We should always separate the art from the artist, we repeat this every time we discover some not-so-cool side of an artist we love or appreciate, and it should also be the case for politics. However, politics have become so extremely dividing that they seem to occupy all our thoughts, especially at one month from the so-called ‘most important election of the history of our country.’ It’s true that these are not usual circumstances, more than ever, we are going to vote according to our core values, and one side seems to represent the moral opposite of the other side. There’s no way I could tolerate a die-hard Trump supporter as a friend, we have nothing in common, from the repudiation of their separation between state and religion, to their deny of science, to the endless debate over abortion rights, to their romance with white supremacy and extreme hate groups. The other side is even currently stepping on the most fundamental principle of democracy by refusing to commit to peaceful transfer of power, in case of a defeat after the election. There is a long list, and it is obvious that our values are fundamentally different, going way beyond a simple political difference: This touches our deep core values and who we are.
And that’s why I have a hard time with artists who join the dark side, the Trump side, I just cannot comprehend.
I am sorry to report that Dennis Quaid, whom I have covered when he played at the Mint last year, just did this. Dennis Quaid is involved in a Trump ad blitz to ‘defeat despair’ on coronavirus. According to Politico, the health department has prepared a very expensive and unusual advertising campaign, described as the ‘Covid-19 immediate surge public advertising and awareness campaign.’ The $300 million effort – which is paid by taxpayer funds – will show interviews between administration officials and celebrities, to discuss aspects of the coronavirus outbreak and address the Trump administration’s response to the crisis. Demanded by Trump and conceived by Michael Caputo, the campaign looks like an attempt to praise Trump’s response to the crisis, just before the election.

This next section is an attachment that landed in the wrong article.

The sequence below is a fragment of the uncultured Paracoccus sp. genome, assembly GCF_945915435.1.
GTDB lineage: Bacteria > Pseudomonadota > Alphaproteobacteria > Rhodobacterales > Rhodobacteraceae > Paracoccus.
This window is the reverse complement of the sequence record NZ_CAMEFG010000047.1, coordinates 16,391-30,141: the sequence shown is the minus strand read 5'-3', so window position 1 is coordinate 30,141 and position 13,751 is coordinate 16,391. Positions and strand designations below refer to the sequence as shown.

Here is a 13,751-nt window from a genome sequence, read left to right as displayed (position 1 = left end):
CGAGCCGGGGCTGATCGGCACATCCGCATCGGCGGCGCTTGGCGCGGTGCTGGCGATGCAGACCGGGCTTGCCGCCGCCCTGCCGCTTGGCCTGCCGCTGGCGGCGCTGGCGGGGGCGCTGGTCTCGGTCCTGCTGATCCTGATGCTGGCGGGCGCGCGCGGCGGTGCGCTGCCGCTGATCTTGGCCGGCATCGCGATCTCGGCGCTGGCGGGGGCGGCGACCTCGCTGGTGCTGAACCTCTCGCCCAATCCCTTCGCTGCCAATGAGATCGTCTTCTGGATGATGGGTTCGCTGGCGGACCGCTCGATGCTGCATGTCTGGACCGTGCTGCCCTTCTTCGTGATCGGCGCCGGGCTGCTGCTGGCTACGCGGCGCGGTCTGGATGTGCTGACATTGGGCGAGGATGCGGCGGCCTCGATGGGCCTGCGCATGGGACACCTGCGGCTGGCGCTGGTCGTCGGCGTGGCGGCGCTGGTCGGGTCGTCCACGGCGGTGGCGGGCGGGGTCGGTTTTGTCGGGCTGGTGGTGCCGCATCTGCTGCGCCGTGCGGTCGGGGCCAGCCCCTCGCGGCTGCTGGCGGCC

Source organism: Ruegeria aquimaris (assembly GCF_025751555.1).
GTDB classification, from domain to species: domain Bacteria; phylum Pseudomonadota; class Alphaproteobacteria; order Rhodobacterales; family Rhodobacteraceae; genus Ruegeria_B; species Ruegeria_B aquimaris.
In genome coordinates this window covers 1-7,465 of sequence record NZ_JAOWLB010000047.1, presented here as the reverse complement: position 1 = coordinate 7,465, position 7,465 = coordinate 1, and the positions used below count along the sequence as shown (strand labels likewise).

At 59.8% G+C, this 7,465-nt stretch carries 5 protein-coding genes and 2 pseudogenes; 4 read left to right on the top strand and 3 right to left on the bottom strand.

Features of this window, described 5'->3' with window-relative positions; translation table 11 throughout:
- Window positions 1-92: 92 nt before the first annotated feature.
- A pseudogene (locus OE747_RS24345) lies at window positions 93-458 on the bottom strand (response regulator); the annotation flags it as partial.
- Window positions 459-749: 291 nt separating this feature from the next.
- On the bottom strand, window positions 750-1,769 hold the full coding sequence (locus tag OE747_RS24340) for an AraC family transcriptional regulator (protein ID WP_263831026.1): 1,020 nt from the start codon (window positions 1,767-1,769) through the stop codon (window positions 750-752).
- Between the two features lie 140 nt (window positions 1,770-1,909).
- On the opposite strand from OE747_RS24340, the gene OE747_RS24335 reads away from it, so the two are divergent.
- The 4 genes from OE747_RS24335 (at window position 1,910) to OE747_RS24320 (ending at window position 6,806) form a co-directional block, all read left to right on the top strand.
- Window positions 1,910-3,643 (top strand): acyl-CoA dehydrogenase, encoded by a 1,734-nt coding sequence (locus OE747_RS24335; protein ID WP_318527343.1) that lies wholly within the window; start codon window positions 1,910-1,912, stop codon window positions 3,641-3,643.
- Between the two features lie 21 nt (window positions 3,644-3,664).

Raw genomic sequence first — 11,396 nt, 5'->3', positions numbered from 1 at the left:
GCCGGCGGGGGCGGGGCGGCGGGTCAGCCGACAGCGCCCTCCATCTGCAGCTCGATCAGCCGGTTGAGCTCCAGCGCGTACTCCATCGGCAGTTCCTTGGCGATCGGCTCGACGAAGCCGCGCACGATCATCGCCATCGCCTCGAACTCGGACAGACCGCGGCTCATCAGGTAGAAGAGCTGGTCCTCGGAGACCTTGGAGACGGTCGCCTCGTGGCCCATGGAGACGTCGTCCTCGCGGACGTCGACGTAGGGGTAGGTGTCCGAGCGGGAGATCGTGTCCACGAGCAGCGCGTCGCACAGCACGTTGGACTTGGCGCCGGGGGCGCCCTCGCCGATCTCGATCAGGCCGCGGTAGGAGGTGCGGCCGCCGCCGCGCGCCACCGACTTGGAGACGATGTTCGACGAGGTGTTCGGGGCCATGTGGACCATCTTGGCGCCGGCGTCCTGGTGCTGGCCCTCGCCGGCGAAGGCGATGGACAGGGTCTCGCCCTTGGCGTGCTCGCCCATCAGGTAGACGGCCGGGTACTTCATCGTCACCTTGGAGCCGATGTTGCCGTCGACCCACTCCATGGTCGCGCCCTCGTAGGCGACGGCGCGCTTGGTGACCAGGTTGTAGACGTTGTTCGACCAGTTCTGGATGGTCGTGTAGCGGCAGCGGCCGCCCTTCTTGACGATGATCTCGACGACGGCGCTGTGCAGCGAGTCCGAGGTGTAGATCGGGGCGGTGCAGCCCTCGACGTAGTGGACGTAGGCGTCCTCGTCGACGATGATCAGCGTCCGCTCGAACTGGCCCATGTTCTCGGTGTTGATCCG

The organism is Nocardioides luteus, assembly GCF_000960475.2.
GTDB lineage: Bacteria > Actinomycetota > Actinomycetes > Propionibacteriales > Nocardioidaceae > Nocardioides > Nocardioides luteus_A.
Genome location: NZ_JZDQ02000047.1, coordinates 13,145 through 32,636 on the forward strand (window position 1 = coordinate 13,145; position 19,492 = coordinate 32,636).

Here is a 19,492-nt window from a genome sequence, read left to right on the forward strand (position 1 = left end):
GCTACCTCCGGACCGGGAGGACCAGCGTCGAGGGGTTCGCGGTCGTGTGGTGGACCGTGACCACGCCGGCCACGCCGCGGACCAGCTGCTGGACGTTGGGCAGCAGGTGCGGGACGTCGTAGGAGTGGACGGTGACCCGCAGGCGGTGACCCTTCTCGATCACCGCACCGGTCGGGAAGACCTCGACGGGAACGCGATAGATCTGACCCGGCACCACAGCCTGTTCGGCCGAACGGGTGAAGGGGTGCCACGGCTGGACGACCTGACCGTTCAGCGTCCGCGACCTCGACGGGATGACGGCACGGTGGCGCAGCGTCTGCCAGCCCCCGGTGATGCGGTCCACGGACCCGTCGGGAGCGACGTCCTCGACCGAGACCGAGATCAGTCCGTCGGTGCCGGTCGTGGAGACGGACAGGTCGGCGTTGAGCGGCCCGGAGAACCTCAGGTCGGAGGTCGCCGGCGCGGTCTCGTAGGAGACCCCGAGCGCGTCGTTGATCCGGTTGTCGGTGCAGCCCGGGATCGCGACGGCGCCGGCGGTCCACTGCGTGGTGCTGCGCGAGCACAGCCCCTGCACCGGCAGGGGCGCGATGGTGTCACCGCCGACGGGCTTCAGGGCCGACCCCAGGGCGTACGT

It is obviously a campaign for re-energizing the American public and for Trump and his administration, it is a strategy for regaining prestige just before the election, after the deplorable way they have handled the pandemic. Politico is reporting that ‘Trump administration officials also have sought out celebrities who have said favorable things about the president or are anticipated to provide friendly conversations for administration officials,’ and since it was the case for Quaid, he was enrolled. Back in April, in an interview with the Daily Beast, the actor-turned-musician effectively declared that he was satisfied with Trump’s leadership: ‘And I think Trump, no matter what anybody thinks of him, is doing a good job at trying to get these states—and all of the American people—what they need, and also trying to hold our economy together and be prepared for when this is all over. I don’t want to get into petty arguments about it.’ Can we presume he hasn’t changed his mind since he has accepted to participate in this masquerade?
So we can expect an interview of Dr. Fauci with Dennis Quaid for this campaign, while officials have also discussed the participation of another musician, country superstar Garth Brooks, whose daughter tested positive for coronavirus this summer. This was not confirmed yet.
Does Quaid realize he is participating in a pre-election taxpayer-funded propaganda to wash away Trump’s big failure? Does he really want to take part in a brainwashing campaign paid by money stolen from the CDC? I am against cancel culture, it is a ridiculous thing, but I can say that Quaid is an idiot for calling ‘a good job’ 200,000 deaths and possibly a projection of 300,000 deaths by the end of the year.
an anthem for the ages and a thrilling version
The Kid Laroi leaves Scooter Braun for Britney Spears management company
the tour is also billed as ‘world wide tour/2021-2024′
Drake remains in the penthouse for a third week.
if I can’t get the one I saw in 2014 I’ll take this
Japanese Breakfast play the Regent twice this week
Frat like ill-mannered louts and late comers Latin-American
Drake beating out Lil Nas X
her style had many moods and her instrumental palette was wide
organization plus good luck